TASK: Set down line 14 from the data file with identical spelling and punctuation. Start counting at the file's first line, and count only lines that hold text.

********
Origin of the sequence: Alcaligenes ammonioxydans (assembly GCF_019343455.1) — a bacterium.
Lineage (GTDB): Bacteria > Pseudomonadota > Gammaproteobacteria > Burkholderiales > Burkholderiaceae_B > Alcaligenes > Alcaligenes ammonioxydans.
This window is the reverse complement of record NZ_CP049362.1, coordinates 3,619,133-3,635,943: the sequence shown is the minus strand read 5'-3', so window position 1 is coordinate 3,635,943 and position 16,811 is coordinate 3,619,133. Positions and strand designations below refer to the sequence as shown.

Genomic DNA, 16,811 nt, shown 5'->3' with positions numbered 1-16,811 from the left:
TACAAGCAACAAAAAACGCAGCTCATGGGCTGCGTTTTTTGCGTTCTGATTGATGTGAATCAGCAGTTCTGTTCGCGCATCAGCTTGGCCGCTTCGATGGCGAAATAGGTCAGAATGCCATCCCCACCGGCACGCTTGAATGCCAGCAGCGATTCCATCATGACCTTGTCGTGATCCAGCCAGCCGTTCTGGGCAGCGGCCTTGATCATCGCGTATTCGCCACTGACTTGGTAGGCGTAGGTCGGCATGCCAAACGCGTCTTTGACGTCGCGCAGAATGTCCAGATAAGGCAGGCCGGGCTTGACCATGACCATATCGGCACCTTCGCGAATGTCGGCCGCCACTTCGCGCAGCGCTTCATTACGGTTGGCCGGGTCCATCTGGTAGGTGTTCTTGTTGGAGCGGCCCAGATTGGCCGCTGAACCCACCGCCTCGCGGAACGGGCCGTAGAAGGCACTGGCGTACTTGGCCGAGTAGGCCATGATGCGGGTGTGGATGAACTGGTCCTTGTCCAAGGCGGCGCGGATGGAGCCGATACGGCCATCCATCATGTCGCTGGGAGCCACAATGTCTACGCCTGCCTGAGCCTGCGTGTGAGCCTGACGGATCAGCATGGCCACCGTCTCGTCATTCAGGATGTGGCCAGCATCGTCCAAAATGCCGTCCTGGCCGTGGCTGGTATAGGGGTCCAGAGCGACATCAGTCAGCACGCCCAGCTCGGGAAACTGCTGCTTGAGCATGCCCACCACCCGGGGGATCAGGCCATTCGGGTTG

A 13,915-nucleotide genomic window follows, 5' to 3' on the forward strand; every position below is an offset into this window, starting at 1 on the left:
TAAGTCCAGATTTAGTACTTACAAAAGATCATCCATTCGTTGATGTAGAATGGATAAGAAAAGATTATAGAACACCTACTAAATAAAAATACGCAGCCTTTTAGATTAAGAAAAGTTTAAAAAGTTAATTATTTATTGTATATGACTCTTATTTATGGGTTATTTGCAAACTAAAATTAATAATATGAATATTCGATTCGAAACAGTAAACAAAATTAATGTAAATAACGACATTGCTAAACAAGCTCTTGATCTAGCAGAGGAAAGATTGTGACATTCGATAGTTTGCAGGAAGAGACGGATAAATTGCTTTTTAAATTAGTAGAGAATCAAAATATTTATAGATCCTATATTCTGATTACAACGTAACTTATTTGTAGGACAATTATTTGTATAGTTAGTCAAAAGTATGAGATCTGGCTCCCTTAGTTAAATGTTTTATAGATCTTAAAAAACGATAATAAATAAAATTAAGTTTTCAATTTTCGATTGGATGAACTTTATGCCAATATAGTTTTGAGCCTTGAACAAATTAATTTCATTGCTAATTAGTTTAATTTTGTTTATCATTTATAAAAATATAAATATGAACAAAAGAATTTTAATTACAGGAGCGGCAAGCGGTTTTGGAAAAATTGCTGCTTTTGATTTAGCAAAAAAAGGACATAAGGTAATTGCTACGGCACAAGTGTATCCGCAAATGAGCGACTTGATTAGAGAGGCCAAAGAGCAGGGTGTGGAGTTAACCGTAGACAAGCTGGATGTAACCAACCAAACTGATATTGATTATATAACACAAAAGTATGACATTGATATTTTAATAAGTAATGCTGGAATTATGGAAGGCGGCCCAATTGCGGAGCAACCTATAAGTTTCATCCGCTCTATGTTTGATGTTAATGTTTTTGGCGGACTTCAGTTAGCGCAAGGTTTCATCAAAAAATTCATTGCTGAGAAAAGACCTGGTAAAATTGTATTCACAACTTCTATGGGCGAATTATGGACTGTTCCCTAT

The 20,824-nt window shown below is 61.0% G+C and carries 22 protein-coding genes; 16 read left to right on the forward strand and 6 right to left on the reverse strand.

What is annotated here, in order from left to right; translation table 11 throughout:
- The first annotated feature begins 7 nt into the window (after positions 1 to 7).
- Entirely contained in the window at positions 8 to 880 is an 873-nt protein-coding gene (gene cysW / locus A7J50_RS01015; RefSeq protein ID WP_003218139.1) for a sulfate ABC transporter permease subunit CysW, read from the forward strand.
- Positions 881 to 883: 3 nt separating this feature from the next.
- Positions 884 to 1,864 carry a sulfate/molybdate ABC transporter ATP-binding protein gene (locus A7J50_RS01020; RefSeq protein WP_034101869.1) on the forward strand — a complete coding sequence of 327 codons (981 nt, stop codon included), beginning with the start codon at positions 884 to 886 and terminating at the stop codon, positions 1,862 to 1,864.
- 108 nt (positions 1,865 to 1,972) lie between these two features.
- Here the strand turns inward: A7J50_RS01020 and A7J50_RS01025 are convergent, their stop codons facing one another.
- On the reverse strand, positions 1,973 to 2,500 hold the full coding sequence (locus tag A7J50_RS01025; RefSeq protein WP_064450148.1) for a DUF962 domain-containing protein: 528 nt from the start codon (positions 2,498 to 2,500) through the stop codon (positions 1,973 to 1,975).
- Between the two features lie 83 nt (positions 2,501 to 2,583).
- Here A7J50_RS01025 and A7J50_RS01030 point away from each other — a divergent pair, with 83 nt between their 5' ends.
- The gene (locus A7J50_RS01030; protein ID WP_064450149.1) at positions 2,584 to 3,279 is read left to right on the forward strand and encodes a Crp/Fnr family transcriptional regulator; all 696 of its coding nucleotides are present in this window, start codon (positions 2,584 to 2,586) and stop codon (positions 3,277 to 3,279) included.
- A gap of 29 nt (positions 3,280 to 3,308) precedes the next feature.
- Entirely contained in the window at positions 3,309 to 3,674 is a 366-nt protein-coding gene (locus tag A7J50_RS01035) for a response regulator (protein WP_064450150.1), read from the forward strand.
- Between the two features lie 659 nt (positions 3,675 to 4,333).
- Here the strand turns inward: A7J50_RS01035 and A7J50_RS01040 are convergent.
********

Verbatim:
- 108 nt (positions 1,865 to 1,972) lie between these two features.